Krishnamurti & the Art of Awakening

Krishnamurti Quote of the Day

Ojai, California | Third Talk in The Oak Grove, July 23, 1949

Without self-knowledge, we cannot go beyond the self-projected illusions of the mind. Self-knowledge, as we explained, implies not only the action of relationship between one individual and another, but also the action of relationship with society; and there can be no complete, harmonious society without this knowledge. So, it is really very important and significant that one should know oneself as completely and fully as possible. And, is this knowledge possible? Can one know integrally, not partially, the total process of oneself? Because, as I said, without knowing oneself, one has no basis for thinking. One gets caught in illusions: political, religious, social illusion - they are limitless, endless. Is it possible to know oneself? And, how is it possible to know oneself - what are the means, what are the ways, what are the processes?

I think to find out what are the ways, one must find out first, must one not, what are the impediments; and by studying what we consider important in life, those things which we have accepted - the values, the standards, the beliefs, the innumerable things that we hold - by examining them, perhaps we shall find out the ways of our own thinking and thereby know ourselves. That is, by under standing the things that we accept, by questioning them, going into them - by that very process we shall know the ways of our own thinking, our responses, our reactions; and through them, we shall know ourselves as we are. Surely, that is the only way we can find out the manner of our thinking, our responses - by studying, by going fully into the values, the standards, the beliefs that we have accepted for generations. And, seeing behind these values, we shall know how we respond, what our reactions are to them; and thereby, perhaps, we shall be able to uncover the ways of our own thinking. In other words, to know oneself, surely, is to study the responses, the reactions that one has in relation to something. One cannot know oneself through isolation. That is an obvious fact. You may withdraw to a mountain, into a cave, or pursue some illusion on the banks of a river, but if one isolates oneself, there can be no relationship, and isolation is death. It is only in relationship that one can know oneself as one is. So, by studying the things that we have accepted, by going into them fully, not superficially, perhaps we shall be able to understand ourselves.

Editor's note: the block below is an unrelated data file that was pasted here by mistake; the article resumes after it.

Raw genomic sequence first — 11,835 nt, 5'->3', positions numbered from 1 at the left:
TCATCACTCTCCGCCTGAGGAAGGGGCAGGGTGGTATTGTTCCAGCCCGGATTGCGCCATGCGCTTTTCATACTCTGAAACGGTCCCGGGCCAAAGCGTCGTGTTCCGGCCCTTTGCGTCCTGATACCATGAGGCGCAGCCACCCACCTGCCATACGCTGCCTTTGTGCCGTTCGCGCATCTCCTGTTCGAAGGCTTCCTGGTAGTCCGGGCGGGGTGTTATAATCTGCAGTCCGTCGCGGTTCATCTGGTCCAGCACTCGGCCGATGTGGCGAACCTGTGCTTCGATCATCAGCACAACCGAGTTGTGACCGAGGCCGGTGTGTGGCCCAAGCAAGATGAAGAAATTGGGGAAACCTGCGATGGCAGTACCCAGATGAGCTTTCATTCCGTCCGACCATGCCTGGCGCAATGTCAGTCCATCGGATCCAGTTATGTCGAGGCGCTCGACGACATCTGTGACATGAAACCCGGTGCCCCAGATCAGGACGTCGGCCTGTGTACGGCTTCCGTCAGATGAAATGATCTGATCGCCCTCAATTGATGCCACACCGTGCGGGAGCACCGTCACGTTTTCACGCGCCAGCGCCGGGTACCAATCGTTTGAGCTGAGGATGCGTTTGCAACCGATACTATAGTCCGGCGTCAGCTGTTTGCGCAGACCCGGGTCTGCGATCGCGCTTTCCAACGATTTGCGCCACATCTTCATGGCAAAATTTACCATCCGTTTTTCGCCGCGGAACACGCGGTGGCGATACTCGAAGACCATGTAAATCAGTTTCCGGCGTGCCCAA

Tags: belief, delusion

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